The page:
Those who cannot remember the past are condemned to repeat it.
- George Santayana (The Life of Reason, vol. 1: Reason in Common Sense)
Last year a seventh grade kid approached me about a problem he had with the Texas history text. He pointed to a photograph of a Ku Klux Klansman, pointy-hood and all. It was a photo probably from the 1920s, in no way flattering to the Klansman, and it accompanied a couple of paragraphs explaining the resurrection of the Klan in that era. The book explained what some did to fight the Klan (not enough, but that’s a topic for another time).
“That’s racist, Mister!”
I asked him why he thought the photograph was racist.
“That’s a Klansman! They killed people!”
Yes, it’s a Klansman, and yes, Klansmen killed people unjustly. That’s part of history, a part of history we need to remember to prevent it from happening again. I explained that the photo did not endorse the Klan in any way, and that section of the book actually spoke against their actions.
“You’re a racist, Mister! That picture is racist and should be cut out!”
Our conversation had taken an inexplicable (to me) turn, away from the content of the photo or the book, into uncharted realms of inanity.
“Why don’t you take your complaint to the principal, and tell your parents about it,” I said. “I think this is a conversation you and I should have with your parents present.”
Of course, the student did nothing I asked. Within a week I had a handful of other students complaining about the picture. Some of those conversations were better, but not much. Students had a difficult time understanding how reading about racism was not practicing racism. Learning about the mistakes of the past in order to avoid them, was the same as making the mistakes, the students argued.
This occurred shortly after several parents in another Texas school district had complained about the use of The Adventures of Huckleberry Finn because it contains a slang term for “negro” now considered particularly offensive when used by whites. The complaining parents were black. Never mind that this great American novel’s point is that racism is wrong, slavery an abomination to a just God, and that Jim is much greater a man than those who held him captive in slavery.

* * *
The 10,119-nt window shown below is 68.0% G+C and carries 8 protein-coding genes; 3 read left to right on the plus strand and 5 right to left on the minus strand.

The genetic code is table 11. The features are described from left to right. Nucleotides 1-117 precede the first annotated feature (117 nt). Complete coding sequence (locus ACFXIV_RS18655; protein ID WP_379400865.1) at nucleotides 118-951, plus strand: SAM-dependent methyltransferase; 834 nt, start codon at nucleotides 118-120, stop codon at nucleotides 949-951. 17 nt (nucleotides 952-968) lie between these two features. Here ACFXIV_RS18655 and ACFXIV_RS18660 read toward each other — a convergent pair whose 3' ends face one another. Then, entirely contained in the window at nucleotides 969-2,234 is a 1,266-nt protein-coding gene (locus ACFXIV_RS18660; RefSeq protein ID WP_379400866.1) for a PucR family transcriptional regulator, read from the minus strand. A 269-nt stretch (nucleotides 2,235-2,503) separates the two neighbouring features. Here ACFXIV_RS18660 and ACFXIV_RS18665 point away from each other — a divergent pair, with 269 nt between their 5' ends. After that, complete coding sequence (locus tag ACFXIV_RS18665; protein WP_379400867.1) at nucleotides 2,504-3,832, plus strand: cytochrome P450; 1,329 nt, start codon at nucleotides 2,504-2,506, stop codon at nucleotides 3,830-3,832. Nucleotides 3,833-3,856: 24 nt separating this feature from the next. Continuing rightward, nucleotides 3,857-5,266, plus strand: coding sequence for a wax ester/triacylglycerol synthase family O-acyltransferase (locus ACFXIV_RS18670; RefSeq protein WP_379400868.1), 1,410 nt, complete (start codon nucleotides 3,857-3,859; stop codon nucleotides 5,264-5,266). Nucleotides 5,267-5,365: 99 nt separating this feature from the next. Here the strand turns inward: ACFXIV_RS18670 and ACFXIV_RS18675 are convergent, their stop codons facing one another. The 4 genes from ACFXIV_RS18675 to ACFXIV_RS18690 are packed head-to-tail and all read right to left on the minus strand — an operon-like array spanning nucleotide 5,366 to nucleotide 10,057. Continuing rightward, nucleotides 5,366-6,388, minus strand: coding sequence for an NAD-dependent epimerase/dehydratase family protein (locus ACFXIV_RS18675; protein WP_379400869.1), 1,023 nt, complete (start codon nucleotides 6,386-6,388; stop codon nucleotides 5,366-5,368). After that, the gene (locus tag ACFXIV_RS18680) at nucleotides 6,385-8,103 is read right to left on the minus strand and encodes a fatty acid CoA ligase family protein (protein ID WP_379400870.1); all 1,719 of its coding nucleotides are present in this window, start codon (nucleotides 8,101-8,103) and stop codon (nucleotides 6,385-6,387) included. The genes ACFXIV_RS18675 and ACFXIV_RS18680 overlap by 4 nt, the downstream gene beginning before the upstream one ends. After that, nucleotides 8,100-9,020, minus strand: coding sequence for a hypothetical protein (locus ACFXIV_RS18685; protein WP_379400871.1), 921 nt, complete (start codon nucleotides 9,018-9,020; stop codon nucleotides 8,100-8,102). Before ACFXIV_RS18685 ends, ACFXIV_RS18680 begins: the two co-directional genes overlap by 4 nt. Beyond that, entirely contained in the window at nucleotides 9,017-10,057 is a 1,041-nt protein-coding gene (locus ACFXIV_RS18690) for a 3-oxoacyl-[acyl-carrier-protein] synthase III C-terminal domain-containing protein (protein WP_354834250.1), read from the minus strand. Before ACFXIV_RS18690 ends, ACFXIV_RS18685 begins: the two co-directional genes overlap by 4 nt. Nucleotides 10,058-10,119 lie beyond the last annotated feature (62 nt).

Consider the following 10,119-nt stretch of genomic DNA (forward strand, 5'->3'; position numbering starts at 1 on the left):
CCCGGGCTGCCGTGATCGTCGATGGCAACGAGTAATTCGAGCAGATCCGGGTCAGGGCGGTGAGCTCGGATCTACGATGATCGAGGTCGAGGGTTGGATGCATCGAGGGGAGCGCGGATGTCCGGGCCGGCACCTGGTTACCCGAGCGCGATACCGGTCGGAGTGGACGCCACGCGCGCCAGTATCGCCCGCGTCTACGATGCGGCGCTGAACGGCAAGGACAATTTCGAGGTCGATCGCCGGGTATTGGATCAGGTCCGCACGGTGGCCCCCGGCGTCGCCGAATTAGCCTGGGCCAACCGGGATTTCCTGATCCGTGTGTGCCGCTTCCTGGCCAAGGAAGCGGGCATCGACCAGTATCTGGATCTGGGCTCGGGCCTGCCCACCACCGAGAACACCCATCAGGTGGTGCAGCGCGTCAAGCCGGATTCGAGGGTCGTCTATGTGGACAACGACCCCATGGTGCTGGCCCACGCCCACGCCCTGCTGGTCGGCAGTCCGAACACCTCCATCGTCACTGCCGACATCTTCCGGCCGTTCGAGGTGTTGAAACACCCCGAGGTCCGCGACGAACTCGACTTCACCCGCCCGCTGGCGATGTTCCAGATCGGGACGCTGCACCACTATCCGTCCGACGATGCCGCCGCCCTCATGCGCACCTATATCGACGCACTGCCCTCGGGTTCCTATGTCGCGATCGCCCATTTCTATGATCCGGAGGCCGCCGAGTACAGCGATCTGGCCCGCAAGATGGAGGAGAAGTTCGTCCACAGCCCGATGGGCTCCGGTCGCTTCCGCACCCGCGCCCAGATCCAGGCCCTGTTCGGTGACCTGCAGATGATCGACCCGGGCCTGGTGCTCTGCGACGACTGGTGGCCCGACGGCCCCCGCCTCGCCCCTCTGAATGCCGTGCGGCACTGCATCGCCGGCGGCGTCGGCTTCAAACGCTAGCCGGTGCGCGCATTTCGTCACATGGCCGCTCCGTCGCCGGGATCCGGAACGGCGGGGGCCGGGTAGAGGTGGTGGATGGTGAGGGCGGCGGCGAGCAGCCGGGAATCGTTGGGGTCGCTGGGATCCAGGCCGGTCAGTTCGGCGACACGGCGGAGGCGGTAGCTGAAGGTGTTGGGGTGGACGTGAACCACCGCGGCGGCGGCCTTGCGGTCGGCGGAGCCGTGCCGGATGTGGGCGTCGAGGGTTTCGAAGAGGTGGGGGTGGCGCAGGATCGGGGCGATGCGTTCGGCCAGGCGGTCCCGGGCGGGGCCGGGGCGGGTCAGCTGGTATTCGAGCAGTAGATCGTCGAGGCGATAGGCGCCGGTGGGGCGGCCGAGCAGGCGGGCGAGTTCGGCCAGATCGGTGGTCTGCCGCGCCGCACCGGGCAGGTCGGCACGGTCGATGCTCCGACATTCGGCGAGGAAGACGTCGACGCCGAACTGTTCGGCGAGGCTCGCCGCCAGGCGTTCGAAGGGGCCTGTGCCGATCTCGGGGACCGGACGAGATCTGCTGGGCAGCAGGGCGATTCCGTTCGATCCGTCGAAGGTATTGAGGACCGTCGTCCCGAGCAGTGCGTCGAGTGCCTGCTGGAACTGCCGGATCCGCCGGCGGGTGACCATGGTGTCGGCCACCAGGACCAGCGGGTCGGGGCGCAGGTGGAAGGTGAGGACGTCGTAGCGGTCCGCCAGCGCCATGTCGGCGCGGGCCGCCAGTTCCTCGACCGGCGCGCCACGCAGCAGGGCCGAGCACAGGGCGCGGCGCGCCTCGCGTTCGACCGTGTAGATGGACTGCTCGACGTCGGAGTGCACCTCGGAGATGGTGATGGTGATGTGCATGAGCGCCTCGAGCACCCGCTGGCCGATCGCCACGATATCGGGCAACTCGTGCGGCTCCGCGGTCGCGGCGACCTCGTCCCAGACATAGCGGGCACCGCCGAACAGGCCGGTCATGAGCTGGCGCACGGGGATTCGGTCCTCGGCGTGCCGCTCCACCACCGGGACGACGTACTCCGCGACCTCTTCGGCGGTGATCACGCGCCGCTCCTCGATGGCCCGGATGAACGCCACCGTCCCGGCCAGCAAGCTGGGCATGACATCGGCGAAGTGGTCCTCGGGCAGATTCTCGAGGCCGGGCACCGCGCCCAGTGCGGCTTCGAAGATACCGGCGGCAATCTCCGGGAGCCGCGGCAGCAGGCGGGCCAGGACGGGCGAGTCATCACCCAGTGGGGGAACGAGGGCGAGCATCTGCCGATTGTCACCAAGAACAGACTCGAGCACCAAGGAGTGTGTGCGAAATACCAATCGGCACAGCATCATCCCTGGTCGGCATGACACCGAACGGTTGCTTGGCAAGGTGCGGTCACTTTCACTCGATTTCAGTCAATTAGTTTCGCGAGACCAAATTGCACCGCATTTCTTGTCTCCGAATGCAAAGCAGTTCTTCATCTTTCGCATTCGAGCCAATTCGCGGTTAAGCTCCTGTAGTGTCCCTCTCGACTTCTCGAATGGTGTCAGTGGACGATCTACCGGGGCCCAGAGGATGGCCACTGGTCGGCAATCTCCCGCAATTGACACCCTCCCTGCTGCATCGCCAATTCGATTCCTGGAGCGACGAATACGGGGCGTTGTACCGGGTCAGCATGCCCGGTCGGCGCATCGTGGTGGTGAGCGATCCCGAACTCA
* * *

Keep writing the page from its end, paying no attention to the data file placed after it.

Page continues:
I worry that too many people lack enough education in history to make rational decisions about what should be considered “good to read” and what should genuinely be kept out of curricula.
Case in point: A janitor and student at Indiana University-Purdue University at Indianapolis (IUPUI) was investigated for creating a “hostile work environment,” and one of his offenses appears to have been his reading of a history of a defeat of the Ku Klux Klan in South Bend, Indiana. It is unclear from details we have, but it appears complainants could not tell the difference between reading the history of a Klan defeat, and reading a book promoting the Klan.
Should we worry? I’d like your opinions, and experiences if you have any; details of the Indianapolis case below the fold.
Keith Sampson is a custodian and long-time student at IUPUI. Last fall he was working in accused of racial harassment of a co-worker. The shop steward warned Sampson against his behavior, and the campus’s Affirmative Action Officer Lillian Charleson investigated. Charleston wrote a letter to Sampson on November 25 finding he had harassed his colleague by “repeatedly reading the book, Notre Dame vs. the Klan: How the Fighting Irish Defeated the Ku Klux Klan, by Todd Tucker in the presence of Black employees.”
Now, that is understandable, if the book advocates Klan action. From everything I’ve been able to learn about the book, it is a straight up history of a riot in South Bend, Indiana, in 1925, in which the Klan’s hold on local politics was broken, an incident which began the decline of the Klan in the area.